Politics Corrupted by Campaign Contributions and Mass Media Gimmickry
This is too obvious to be even worth mentioning these days. But Senator John F. Kennedy warned us in 1959 that political campaign contributions and TV gimmickry might have a corrupting influence on our political system.
He wrote an article in TV Guide titled “A Force That Has Changed The Political Scene.” His article said in part:
“It is in your power to perceive deception, to shut off gimmickry, to reward honesty, to demand legislation where needed. Without your approval, no TV show is worthwhile and no politician can exist.”
He warned that television could be misused for “manipulation, exploitation and gimmicks. It can be abused by demigods, by appeals to emotions and prejudice and ignorance.”
He also warned us about political campaigns being taken over by “public relations experts. Political shows like quiz shows can be fixed—and sometimes are.”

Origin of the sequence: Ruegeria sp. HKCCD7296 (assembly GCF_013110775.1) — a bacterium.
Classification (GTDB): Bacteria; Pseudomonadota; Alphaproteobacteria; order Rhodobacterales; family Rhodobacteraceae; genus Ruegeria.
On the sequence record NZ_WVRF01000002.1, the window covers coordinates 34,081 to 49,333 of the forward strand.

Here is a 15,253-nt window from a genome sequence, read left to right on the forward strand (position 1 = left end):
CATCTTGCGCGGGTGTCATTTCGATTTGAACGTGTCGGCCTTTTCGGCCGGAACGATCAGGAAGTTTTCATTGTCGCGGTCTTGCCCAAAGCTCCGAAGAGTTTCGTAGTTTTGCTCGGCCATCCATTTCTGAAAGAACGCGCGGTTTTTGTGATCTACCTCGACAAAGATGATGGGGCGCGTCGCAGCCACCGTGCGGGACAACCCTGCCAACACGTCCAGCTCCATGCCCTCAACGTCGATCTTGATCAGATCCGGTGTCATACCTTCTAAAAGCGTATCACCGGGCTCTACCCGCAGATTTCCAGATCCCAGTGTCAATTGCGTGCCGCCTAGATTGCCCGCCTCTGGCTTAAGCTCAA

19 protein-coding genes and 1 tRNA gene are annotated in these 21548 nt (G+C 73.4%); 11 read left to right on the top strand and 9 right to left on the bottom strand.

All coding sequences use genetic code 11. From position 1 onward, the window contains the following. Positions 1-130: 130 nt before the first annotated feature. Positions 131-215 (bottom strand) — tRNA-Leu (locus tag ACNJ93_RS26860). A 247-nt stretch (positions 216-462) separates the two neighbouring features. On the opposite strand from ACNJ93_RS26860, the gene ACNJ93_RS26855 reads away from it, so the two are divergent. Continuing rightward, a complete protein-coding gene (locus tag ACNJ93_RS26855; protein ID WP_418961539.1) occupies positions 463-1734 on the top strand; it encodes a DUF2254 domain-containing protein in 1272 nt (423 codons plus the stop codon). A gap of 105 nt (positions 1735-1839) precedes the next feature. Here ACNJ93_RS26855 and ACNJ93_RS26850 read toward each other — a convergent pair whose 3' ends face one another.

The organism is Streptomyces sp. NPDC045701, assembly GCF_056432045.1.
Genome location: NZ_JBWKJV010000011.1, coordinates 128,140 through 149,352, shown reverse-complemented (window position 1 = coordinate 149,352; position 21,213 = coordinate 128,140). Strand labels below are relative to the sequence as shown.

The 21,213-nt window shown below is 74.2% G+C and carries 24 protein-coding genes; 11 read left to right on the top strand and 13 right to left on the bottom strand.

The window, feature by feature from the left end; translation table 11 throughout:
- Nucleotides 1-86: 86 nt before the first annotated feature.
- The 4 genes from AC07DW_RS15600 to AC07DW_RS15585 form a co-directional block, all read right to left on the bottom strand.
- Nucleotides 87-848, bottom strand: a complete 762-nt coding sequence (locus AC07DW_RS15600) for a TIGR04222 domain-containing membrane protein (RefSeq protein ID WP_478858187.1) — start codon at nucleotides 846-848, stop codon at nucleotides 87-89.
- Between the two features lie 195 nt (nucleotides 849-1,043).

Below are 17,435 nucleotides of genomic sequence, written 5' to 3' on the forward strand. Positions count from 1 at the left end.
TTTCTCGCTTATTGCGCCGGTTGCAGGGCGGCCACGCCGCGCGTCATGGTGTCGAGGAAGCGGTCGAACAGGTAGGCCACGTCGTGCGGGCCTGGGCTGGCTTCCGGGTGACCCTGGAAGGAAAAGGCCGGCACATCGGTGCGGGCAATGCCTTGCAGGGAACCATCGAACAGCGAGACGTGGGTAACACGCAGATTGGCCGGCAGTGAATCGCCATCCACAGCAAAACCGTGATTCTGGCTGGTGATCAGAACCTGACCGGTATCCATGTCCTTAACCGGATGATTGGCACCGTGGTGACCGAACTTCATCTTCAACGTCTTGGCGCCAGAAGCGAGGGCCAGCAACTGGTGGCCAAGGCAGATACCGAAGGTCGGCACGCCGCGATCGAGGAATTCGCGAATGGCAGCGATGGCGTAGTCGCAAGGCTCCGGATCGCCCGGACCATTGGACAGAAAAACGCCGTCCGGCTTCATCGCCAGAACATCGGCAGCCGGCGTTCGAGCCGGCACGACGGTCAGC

And he warned us about the “financial cost.”
“If all parties and candidates are to have equal access to this essential and decisive campaign medium, without becoming deeply obligated to the big financial contributors … then the time has come when a solution must be found to this problem of TV costs.”
Between this article by Senator Kennedy and President Eisenhower's warning a few months later about the Military Industrial Complex — we can't say they didn't warn us.